I Will Never Read A Horoscope Again

Don’t look at the weather in Dallas when you live in San Jose.

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Photo by Jeremy Thomas on Unsplash

At first they were just a page in the back of a magazine, a three-line morsel with information so diluted it’s a wonder they didn’t float away. I never really connected with any of them, gathering no more wisdom about my sign (Cancer) than the fact that it…likes to stay home sometimes? Honestly I’ve met Magic 8 Balls with more predictive power. But that’s how we’ve been groomed to see them, as toys.

What I’ve come to understand over the last year or so, and even more deeply in the last handful of months, is that astrology is an incredibly layered, highly personal practice that cannot possibly fit into something a graphic designer can lay out to appear opposite a back cover. It’s highly personal, with endless variables, based on when and where you were born, and what our universe (that old so-and-so) happens to be doing at any time.

It always seemed odd to me, there somehow only being 12 available personalities on the planet. Maybe I’d throw a bit of numerology in there every now and then or attempt to identify as the year of the Dog. But everything felt flat, limiting, and truly like hocus pocus, which is only acceptable when Bette Midler is present.

I have an endlessly curious mind, which I’d always attributed to being a writer and loving fodder in general, and as soon as I found out there was so much more to astrology than just our signs and rising signs, I thought, “fuck it, why not—let’s get into it.” That curiosity, as it turns out, isn’t because I’m a writer. But I might be a writer because of that curiosity. I’ll explain.

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Hey, it’s me. Image via Co-Star

Recently I’ve explored my birth chart, using apps (it’s 2019, what do you want me to do, consult the scrolls?) like The Pattern and Co-Star to give me a more full picture of the moment I arrived on this plane. The more I learn, the more my curiosity expands, and the more I understand that astrology is there not to tell me the future, but to educate me about circumstance, and help me prepare myself to fully engage with the world around me. It’s also there to help me understand the whats and whys of who I am that had confused me and made me feel small since I actually was small. Astrology isn’t a fortune teller, it’s an expansion of my mind.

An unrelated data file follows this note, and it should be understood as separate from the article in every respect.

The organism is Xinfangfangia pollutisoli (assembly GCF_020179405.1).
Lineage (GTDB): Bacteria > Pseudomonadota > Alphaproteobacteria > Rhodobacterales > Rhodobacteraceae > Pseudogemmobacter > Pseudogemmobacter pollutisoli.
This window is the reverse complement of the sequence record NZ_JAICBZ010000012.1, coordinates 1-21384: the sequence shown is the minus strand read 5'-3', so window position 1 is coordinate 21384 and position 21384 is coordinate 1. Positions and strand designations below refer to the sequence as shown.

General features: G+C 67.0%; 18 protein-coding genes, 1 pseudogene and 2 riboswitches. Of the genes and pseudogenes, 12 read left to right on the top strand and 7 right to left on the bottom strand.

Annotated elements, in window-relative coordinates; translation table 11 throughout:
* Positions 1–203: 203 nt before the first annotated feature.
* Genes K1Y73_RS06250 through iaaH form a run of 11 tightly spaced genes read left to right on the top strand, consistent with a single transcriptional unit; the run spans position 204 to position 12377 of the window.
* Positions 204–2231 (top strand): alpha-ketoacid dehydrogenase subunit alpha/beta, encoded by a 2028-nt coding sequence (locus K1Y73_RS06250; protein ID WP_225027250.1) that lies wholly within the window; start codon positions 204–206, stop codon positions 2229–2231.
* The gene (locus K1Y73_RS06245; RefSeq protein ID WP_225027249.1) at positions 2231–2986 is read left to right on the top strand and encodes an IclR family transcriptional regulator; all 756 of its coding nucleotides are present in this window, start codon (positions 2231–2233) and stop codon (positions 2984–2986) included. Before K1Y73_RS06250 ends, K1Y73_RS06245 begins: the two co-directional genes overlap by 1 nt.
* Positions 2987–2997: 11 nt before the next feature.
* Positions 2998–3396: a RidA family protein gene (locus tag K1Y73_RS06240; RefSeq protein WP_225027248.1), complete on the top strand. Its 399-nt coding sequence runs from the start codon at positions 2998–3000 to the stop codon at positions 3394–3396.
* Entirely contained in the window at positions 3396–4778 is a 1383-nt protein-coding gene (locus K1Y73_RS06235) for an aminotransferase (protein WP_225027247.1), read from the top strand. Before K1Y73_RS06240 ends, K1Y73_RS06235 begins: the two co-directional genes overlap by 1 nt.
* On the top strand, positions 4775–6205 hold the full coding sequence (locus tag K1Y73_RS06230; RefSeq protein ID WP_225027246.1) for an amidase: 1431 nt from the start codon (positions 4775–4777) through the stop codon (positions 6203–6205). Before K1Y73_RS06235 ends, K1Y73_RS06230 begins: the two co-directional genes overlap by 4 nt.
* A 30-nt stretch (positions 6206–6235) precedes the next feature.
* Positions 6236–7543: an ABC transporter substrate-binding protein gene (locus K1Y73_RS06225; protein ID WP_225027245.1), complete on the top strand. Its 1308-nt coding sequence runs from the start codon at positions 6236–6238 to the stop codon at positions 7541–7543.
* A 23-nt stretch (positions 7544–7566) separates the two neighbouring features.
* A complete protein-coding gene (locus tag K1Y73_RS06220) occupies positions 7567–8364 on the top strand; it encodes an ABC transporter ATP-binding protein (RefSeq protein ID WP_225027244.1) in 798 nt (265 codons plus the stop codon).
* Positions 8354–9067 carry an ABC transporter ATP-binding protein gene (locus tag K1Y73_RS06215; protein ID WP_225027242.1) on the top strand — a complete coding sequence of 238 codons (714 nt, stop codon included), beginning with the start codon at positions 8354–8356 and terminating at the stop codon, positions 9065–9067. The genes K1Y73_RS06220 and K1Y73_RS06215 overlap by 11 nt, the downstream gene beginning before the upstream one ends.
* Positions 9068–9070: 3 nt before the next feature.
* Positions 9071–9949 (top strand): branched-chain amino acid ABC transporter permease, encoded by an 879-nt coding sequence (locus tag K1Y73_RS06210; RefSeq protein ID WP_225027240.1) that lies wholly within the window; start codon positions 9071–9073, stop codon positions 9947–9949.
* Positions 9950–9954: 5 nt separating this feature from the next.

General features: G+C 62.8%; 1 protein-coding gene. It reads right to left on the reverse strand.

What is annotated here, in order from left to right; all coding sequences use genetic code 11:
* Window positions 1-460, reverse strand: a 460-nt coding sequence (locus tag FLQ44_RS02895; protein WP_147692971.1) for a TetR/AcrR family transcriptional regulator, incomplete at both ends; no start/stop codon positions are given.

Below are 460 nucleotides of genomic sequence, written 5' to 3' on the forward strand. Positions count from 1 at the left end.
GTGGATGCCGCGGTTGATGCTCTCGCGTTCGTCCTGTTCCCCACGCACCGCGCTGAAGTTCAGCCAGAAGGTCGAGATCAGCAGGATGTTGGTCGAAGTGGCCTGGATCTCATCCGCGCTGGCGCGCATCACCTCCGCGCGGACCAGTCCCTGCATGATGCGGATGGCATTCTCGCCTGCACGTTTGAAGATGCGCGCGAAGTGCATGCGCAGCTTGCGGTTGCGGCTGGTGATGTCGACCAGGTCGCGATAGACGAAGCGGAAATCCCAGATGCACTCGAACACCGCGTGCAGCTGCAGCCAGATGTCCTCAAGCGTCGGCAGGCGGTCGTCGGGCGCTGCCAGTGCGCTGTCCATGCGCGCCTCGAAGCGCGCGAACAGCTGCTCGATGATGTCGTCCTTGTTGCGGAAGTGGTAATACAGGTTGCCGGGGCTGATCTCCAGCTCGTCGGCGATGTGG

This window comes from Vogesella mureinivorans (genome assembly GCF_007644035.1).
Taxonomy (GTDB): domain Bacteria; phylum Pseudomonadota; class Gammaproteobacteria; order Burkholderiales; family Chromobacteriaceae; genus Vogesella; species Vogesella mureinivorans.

Sound like hippie shit? Yeah, I thought so, too. I thought Co-Star was just another toy. I thought I’d add my friends and see how we were “compatible” even though I already know my friend Monica and I are super different, but we fully inspire each other and love to see the other happy and in her worth.

But then I looked at my entire birth chart and it’s information in detail in Co-Star, and felt like someone was unlocking a section of my consciousness I wasn’t allowed into before. (My consciousness, by the way, looks like Hogwarts, and I’d essentially just been given access to the Restricted Section.)

My Moon is in Scorpio—that’s why I find security in professional success. I don’t want people to love my writing because I’m a self-centered asshole, I want it because…you know, rent. I have a lot of Capricorn energy—there’s my work ethic. My Venus is in Gemini, that’s why I’m only going to be attracted to men who can banter as quickly and sharply as me. This isn’t hippie shit, this is education, this is insight, this is feeding my curiosity to know more about myself and the world because what I’ve found out so far is fascinating. This is my Mars in Libra.

I think it’s arrogant to call bullshit on astrology. I think it’s pretty full of ourselves to think that the planets, the actual planets and bodies in our universe do essentially…nothing. It’s also useless to assume that a paragraph written by a freelance writer once a month can give you enough insight and information about what’s happening in the universe in a way that is as tailored to who you are as it would need to be. Our own personal astrology is so unique to us, and isn’t that so much better? Isn’t it cool to know that there’s a time and place in humanity’s continuum that’s essentially yours and only yours?

So astrology? I’m into it—all of it. I’m into seeking more education and less fluff, more insight and less entertainment. But back-of-mag horoscopes? Never again. They are, quite literally, not for me.

Written by

NPR once called me a humor essayist, let’s go with that. Host of A Single Serving Podcast. shanisilver[at]gmail

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